A few months ago, I was flying back to San Diego, by myself, on a long flight. It was full, but I was assigned the window seat. In the middle seat I was seated next to an old man. I slyly studied him for a bit – I think because you normally just don’t see very old people using air travel very often, so naturally I was curious. He was dressed in a suit. I wondered if he had come from a special event and didn’t have time to change, or if he still held onto what he undoubtedly remembered as the golden age of air travel, where air travel was glamorous and taking a flight was an occasion to dress up for. How things have changed. I also noticed he had a plastic bag full of gear from The Master’s. This led me to wonder if he was a retired professional golf legend, but I didn’t recognize him. He was reading a book – Tim Tebow’s book, which I couldn’t help but read a bit over his shoulder.
Surprisingly (for me), we got to talking. He was 85. To think of all of the things he has seen. The elders of today have traveled through time, through the history and culture of America. If he was 85, that makes his birth year 1927. The person sitting next to me had been alive during the Great Depression. He was even alive during Prohibition, although he probably didn’t remember it. He was a veteran of WWII. Civil Rights and the tumultuous 60s. The age of technology and mass communications and globalization. He even had a cell phone, and dialed his wife just after landing and loudly exclaimed, “Hello! I’ve landed!”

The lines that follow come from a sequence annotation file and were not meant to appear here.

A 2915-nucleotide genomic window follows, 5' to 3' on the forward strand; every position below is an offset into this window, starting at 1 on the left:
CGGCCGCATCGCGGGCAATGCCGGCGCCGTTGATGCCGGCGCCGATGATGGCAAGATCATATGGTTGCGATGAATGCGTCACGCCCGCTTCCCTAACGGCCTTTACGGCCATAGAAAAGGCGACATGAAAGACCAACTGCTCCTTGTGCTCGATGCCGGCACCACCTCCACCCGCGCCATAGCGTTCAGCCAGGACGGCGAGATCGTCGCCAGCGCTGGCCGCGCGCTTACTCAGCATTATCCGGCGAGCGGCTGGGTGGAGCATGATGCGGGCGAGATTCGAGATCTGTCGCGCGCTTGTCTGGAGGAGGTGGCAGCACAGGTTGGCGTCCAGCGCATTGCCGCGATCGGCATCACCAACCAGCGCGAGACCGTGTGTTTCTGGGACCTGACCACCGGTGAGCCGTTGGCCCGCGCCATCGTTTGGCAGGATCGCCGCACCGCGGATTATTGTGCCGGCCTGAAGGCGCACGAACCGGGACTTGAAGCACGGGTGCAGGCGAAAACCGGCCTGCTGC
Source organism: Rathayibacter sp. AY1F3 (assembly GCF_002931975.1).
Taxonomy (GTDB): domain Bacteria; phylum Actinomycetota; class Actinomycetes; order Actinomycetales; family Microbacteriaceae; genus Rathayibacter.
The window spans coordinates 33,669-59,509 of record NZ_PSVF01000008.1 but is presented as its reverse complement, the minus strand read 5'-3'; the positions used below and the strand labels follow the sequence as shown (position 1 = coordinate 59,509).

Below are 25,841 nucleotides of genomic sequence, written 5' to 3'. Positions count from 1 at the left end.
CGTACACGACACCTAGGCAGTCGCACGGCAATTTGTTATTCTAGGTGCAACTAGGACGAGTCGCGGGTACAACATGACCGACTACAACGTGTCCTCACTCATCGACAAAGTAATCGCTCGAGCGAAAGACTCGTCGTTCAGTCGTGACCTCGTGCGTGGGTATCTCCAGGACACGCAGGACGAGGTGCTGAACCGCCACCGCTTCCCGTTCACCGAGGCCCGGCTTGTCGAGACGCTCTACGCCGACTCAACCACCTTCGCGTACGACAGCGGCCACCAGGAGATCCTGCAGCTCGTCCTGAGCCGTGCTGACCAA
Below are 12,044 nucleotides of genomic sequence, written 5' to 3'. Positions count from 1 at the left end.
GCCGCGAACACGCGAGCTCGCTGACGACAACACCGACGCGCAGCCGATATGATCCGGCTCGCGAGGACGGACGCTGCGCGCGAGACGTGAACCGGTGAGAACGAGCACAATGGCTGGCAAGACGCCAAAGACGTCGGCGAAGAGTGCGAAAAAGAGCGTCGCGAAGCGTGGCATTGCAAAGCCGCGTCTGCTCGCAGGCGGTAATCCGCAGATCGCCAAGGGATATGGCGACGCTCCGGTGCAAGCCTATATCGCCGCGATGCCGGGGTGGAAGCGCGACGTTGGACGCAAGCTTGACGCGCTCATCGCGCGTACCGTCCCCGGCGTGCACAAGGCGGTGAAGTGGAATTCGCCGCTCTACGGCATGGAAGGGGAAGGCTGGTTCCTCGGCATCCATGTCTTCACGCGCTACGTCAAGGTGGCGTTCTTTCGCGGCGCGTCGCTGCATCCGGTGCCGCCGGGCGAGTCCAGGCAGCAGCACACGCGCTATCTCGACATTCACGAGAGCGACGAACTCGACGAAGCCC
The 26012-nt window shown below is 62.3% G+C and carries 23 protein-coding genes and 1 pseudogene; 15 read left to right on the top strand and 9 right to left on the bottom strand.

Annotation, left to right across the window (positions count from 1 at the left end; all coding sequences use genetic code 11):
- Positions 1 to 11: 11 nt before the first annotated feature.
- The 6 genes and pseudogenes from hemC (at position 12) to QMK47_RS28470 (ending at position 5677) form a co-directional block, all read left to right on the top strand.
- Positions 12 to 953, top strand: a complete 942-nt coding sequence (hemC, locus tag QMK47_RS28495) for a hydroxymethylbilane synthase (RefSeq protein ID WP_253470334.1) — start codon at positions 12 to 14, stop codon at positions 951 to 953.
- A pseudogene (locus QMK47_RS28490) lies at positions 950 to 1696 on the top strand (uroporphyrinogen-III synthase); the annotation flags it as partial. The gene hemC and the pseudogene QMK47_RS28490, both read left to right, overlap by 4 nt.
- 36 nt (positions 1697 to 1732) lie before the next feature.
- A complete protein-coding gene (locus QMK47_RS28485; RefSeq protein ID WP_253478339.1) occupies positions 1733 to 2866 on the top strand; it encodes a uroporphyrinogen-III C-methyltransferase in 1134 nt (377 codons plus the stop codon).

“I have been away from my wife for 10 days, we have been married for 63 years, and I still miss her,” he told me. He proceeded to give me marriage advice upon learning that I was engaged. “Don’t ever tell each other to do anything – you can ask, but don’t tell.”
He said that he wasn’t from San Diego – he was from The South. He married his wife shortly after the war and moved her to his hometown. He said that as soon as they moved, she cried every single day. So, he moved with her back to her hometown of San Diego, bought an apartment complex with a loan of $40,000, and settled. He sold it decades later in 2004 – for $2 million. “Now I just play golf,” he told me. Oh, and he and his wife still live in the same apartment complex.
Maybe the next time I am on a flight, I will be the stranger in the middle seat who starts a conversation – you never know who you may meet.